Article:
25. Oras J, Grivans C, Dalla K, Omerovic E, Rydenhag B, Ricksten SE, et al. High-sensitive troponin T and N-terminal pro B-type natriuretic peptide for early detection of stress-induced cardiomyopathy in patients with subarachnoid hemorrhage. Neurocrit Care. (2015) 23:233–42. doi: 10.1007/s12028-015-0108-y

PubMed Abstract | CrossRef Full Text | Google Scholar

26. Ay H, Koroshetz WJ, Benner T, Vangel MG, Melinosky C, Arsava EM, et al. Neuroanatomic correlates of stroke-related myocardial injury. Neurology. (2006) 66:1325–9. doi: 10.1212/01.wnl.0000206077.13705.6d

PubMed Abstract | CrossRef Full Text | Google Scholar

27. Jaeger M, Soehle M, Schuhmann MU, Meixensberger J. Clinical significance of impaired cerebrovascular autoregulation after severe aneurysmal subarachnoid hemorrhage. Stroke. (2012) 43:2097–101. doi: 10.1161/STROKEAHA.112.659888

PubMed Abstract | CrossRef Full Text | Google Scholar

28. Cremers CH, van der Bilt IA, van der Schaaf IC, Vergouwen MD, Dankbaar JW, Cramer MJ, et al. Relationship between cardiac dysfunction and cerebral perfusion in patients with aneurysmal subarachnoid hemorrhage. Neurocrit Care. (2016) 24:202–6. doi: 10.1007/s12028-015-0188-8

PubMed Abstract | CrossRef Full Text | Google Scholar

29. Dinh DD, Lidington D, Kroetsch JT, Ng C, Zhang H, Nedospasov SA, et al. Experimental subarachnoid hemorrhage drives catecholamine-dependent cardiac and peripheral microvascular dysfunction. Front Physiol. (2020) 11:402. doi: 10.3389/fphys.2020.00402

PubMed Abstract | CrossRef Full Text | Google Scholar

30. Salem R, Vallée F, Dépret F, Callebert J, Maurice JP, Marty P, et al. Subarachnoid hemorrhage induces an early and reversible cardiac injury associated with catecholamine release: one-week follow-up study. Crit Care. (2014) 18:558. doi: 10.1186/s13054-014-0558-1

PubMed Abstract | CrossRef Full Text | Google Scholar

31. Goldberg J, Schoeni D, Mordasini P, Z'Graggen W, Gralla J, Raabe A, et al. Survival and outcome after poor-grade aneurysmal subarachnoid hemorrhage in elderly patients. Stroke. (2018) 49:2883–9. doi: 10.1161/STROKEAHA.118.022869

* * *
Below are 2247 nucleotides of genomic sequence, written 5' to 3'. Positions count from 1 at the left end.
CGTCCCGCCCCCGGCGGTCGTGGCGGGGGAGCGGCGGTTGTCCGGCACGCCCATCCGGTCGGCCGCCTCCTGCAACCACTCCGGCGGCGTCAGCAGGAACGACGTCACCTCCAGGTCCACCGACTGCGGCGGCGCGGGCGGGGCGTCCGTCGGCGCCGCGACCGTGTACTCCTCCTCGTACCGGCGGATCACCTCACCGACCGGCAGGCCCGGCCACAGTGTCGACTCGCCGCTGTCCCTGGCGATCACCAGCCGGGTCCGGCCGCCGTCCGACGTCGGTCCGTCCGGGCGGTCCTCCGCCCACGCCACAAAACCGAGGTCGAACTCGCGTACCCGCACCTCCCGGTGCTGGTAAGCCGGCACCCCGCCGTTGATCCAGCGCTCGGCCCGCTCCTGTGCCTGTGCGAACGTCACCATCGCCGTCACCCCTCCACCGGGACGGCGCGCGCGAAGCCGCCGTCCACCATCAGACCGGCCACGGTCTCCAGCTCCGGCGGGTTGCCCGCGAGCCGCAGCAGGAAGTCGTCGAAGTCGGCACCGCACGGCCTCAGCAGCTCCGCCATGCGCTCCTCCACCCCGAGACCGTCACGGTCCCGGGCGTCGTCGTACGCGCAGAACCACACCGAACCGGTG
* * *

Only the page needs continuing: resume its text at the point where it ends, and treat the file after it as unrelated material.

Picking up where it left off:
PubMed Abstract | CrossRef Full Text | Google Scholar

Keywords: aneurysmal subarachnoid hemorrhage, troponin, prognostic, major adverse cardiac event, outcome

Citation: Lin F, Chen Y, He Q, Zeng C, Zhang C, Chen X, Zhao Y, Wang S and Zhao J (2021) Prognostic Value of Elevated Cardiac Troponin I After Aneurysmal Subarachnoid Hemorrhage. Front. Neurol. 12:677961. doi: 10.3389/fneur.2021.677961

Received: 08 March 2021; Accepted: 21 April 2021;
Published: 31 May 2021.

Edited by:

Timo Uphaus, University Medical Centre, Johannes Gutenberg University Mainz, Germany

Reviewed by:

Nils Ole Schmidt, University Hospital Regensburg, Germany
Naureen Keric, Johannes Gutenberg University Mainz, Germany

Copyright © 2021 Lin, Chen, He, Zeng, Zhang, Chen, Zhao, Wang and Zhao. This is an open-access article distributed under the terms of the Creative Commons Attribution License (CC BY). The use, distribution or reproduction in other forums is permitted, provided the original author(s) and the copyright owner(s) are credited and that the original publication in this journal is cited, in accordance with accepted academic practice. No use, distribution or reproduction is permitted which does not comply with these terms.

*Correspondence: Xiaolin Chen, chenxiaolin@bjtth.org; Jizong Zhao, zhaojizong@bjtth.org

These authors have contributed equally to this work and share first authorship